Fundamental Theorem of Algebra: Two Proofs

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Introduction

Fundamental theorem of algebra is one of the most famous results provided in higher secondary courses of mathematics. Normally it is mentioned in chapter related to complex numbers where the reader is made aware of the power of complex numbers in solving polynomial equations. The theorem guarantees that any non-constant polynomial with real or complex coefficients has a complex root.

Congruence Properties of Partitions: Part 2

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Continuing our journey of partition congruences from the last post we now prove the congruences modulo $7$ and $11$.

Congruence Properties of Partitions: Part 1

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Introduction

We know that any positive integer greater than $1$ can be expressed as a product of prime numbers in a unique fashion ignoring the order of factors. This is one of the most basic results in number theory and is aptly called the fundamental theorem of arithmetic. This result also shows that prime numbers are the building blocks for all integers and this justifies the importance given to prime numbers in number theory.

Thoughts On Ramanujan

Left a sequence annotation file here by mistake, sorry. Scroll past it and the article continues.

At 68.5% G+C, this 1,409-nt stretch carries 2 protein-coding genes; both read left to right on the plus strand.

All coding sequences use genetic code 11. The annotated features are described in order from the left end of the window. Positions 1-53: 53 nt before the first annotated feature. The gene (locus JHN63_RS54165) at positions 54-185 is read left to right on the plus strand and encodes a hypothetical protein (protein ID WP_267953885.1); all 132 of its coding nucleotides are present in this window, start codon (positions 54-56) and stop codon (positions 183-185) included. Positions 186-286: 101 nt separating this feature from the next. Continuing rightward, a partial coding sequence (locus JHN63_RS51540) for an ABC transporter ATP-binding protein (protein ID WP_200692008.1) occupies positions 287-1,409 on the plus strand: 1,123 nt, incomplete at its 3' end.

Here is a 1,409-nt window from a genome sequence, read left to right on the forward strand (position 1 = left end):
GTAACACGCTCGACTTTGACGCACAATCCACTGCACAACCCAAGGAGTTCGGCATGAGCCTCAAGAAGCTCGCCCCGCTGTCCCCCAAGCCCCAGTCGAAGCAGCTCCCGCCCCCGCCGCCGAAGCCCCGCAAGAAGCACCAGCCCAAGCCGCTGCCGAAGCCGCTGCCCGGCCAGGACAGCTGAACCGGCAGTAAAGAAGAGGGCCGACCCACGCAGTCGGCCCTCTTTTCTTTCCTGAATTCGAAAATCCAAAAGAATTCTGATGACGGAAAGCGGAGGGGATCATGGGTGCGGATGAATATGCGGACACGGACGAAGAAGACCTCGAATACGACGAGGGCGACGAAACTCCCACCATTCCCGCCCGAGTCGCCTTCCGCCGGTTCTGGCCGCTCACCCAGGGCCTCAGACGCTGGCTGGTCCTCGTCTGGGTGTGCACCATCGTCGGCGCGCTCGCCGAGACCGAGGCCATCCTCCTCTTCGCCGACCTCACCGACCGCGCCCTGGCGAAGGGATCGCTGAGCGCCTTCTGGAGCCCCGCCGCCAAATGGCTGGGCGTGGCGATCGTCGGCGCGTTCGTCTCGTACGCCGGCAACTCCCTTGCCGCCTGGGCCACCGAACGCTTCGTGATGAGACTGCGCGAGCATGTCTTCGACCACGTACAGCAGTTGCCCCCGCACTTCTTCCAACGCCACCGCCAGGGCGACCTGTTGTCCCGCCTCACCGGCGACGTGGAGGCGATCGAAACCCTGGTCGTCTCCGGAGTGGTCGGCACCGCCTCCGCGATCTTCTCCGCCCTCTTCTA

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Of late I had been reading Ramanujan's Collected Papers and based on my understanding of it (and inputs from works of Borwein brothers, Bruce C. Berndt) I wrote a series of posts explaining some of Ramanujan's discoveries (see 10 posts starting from here and 4 posts beginning from here). While studying Ramanujan's Papers I could not help myself being astounded by the depth of his discoveries and the ingenuity of the proofs he provided for some of his results.

Reading Papers has not been an easy job for me and seems like an unending task if I wish to have a complete and thorough understanding of it. Hence I decided to take a break for sometime and dedicate one of my posts about my thoughts on Ramanujan, his works, abilities and methods. Needless to say whatever I present here would be a personal view and may differ from general perception a reader might have of Ramanujan and his works. Because of the same reason this post is bound to be of somewhat personal nature.

Proof of Chudnovsky Series for 1/π(PI)

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In 1988 D. V. Chudnovsky and G. V. Chudnovsky (now famous as "Chudnovsky Brothers") established a general series for $\pi$ by extending Ramanujan's ideas (presented in this series of posts). It can be however shown that their general series can be derived using Ramanujan's technique. Chudnovsky's approach has the advantage that using class field theory the algebraic nature of parameters in the general series can be determined and this greatly aids in the empirical evaluation of the parameters and thereby providing an actual series consisting of numbers.